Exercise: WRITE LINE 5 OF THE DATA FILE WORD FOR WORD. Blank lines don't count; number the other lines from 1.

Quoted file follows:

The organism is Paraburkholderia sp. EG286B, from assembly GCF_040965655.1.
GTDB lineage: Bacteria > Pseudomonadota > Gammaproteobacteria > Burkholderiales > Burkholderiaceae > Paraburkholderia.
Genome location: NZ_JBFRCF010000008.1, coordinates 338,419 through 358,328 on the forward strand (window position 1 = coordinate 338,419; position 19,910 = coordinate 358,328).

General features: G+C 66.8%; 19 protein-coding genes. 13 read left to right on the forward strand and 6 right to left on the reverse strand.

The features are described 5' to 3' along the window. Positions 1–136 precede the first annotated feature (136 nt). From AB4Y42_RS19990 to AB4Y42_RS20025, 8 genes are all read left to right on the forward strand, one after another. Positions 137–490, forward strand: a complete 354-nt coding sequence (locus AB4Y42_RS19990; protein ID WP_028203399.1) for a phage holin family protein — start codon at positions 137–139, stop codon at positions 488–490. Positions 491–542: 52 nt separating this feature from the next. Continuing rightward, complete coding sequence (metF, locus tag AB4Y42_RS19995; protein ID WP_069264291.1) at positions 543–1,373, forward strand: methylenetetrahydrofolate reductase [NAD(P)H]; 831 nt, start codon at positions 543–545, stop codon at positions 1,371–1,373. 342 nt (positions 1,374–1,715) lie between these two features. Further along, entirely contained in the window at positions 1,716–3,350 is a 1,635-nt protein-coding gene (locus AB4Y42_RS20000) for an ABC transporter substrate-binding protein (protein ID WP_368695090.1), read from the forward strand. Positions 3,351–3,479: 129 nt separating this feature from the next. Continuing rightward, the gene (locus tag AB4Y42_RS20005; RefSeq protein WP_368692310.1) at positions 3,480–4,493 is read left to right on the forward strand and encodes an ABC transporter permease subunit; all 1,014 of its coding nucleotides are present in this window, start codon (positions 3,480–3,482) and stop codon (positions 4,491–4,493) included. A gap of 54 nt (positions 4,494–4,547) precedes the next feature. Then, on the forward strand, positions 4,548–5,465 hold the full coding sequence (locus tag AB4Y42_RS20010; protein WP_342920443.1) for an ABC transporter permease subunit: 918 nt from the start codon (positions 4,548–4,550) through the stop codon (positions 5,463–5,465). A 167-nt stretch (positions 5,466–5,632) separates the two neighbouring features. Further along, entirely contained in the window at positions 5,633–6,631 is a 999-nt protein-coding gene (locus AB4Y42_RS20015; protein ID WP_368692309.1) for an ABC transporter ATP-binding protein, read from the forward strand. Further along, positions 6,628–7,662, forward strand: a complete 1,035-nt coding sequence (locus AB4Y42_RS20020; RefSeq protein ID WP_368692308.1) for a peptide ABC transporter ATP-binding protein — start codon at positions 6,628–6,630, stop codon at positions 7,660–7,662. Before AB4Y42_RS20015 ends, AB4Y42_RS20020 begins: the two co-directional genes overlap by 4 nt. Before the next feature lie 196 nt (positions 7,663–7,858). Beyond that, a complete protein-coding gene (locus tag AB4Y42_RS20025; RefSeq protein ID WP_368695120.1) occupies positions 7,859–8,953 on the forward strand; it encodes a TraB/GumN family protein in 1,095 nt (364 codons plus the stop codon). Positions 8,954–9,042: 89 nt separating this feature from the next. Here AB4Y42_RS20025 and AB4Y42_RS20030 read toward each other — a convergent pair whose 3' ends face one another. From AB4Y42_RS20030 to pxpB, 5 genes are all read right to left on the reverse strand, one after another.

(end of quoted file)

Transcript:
The features are described 5' to 3' along the window. Positions 1–136 precede the first annotated feature (136 nt). From AB4Y42_RS19990 to AB4Y42_RS20025, 8 genes are all read left to right on the forward strand, one after another. Positions 137–490, forward strand: a complete 354-nt coding sequence (locus AB4Y42_RS19990; protein ID WP_028203399.1) for a phage holin family protein — start codon at positions 137–139, stop codon at positions 488–490. Positions 491–542: 52 nt separating this feature from the next. Continuing rightward, complete coding sequence (metF, locus tag AB4Y42_RS19995; protein ID WP_069264291.1) at positions 543–1,373, forward strand: methylenetetrahydrofolate reductase [NAD(P)H]; 831 nt, start codon at positions 543–545, stop codon at positions 1,371–1,373. 342 nt (positions 1,374–1,715) lie between these two features. Further along, entirely contained in the window at positions 1,716–3,350 is a 1,635-nt protein-coding gene (locus AB4Y42_RS20000) for an ABC transporter substrate-binding protein (protein ID WP_368695090.1), read from the forward strand. Positions 3,351–3,479: 129 nt separating this feature from the next. Continuing rightward, the gene (locus tag AB4Y42_RS20005; RefSeq protein WP_368692310.1) at positions 3,480–4,493 is read left to right on the forward strand and encodes an ABC transporter permease subunit; all 1,014 of its coding nucleotides are present in this window, start codon (positions 3,480–3,482) and stop codon (positions 4,491–4,493) included. A gap of 54 nt (positions 4,494–4,547) precedes the next feature. Then, on the forward strand, positions 4,548–5,465 hold the full coding sequence (locus tag AB4Y42_RS20010; protein WP_342920443.1) for an ABC transporter permease subunit: 918 nt from the start codon (positions 4,548–4,550) through the stop codon (positions 5,463–5,465). A 167-nt stretch (positions 5,466–5,632) separates the two neighbouring features. Further along, entirely contained in the window at positions 5,633–6,631 is a 999-nt protein-coding gene (locus AB4Y42_RS20015; protein ID WP_368692309.1) for an ABC transporter ATP-binding protein, read from the forward strand. Further along, positions 6,628–7,662, forward strand: a complete 1,035-nt coding sequence (locus AB4Y42_RS20020; RefSeq protein ID WP_368692308.1) for a peptide ABC transporter ATP-binding protein — start codon at positions 6,628–6,630, stop codon at positions 7,660–7,662. Before AB4Y42_RS20015 ends, AB4Y42_RS20020 begins: the two co-directional genes overlap by 4 nt. Before the next feature lie 196 nt (positions 7,663–7,858). Beyond that, a complete protein-coding gene (locus tag AB4Y42_RS20025; RefSeq protein ID WP_368695120.1) occupies positions 7,859–8,953 on the forward strand; it encodes a TraB/GumN family protein in 1,095 nt (364 codons plus the stop codon). Positions 8,954–9,042: 89 nt separating this feature from the next. Here AB4Y42_RS20025 and AB4Y42_RS20030 read toward each other — a convergent pair whose 3' ends face one another. From AB4Y42_RS20030 to pxpB, 5 genes are all read right to left on the reverse strand, one after another.